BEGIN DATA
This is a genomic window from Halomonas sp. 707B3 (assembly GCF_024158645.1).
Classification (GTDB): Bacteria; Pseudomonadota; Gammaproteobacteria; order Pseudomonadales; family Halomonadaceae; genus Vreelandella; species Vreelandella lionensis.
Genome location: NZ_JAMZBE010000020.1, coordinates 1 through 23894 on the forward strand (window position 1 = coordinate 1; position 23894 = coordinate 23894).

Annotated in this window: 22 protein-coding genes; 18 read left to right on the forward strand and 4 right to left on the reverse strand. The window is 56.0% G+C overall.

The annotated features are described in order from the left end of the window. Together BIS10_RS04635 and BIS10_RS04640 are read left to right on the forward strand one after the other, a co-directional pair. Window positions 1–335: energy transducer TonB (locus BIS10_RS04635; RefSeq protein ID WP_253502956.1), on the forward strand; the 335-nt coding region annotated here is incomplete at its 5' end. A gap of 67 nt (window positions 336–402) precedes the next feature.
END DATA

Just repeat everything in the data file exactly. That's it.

This is a genomic window from Halomonas sp. 707B3 (assembly GCF_024158645.1).
Classification (GTDB): Bacteria; Pseudomonadota; Gammaproteobacteria; order Pseudomonadales; family Halomonadaceae; genus Vreelandella; species Vreelandella lionensis.
Genome location: NZ_JAMZBE010000020.1, coordinates 1 through 23894 on the forward strand (window position 1 = coordinate 1; position 23894 = coordinate 23894).

Annotated in this window: 22 protein-coding genes; 18 read left to right on the forward strand and 4 right to left on the reverse strand. The window is 56.0% G+C overall.

The annotated features are described in order from the left end of the window. Together BIS10_RS04635 and BIS10_RS04640 are read left to right on the forward strand one after the other, a co-directional pair. Window positions 1–335: energy transducer TonB (locus BIS10_RS04635; RefSeq protein ID WP_253502956.1), on the forward strand; the 335-nt coding region annotated here is incomplete at its 5' end. A gap of 67 nt (window positions 336–402) precedes the next feature.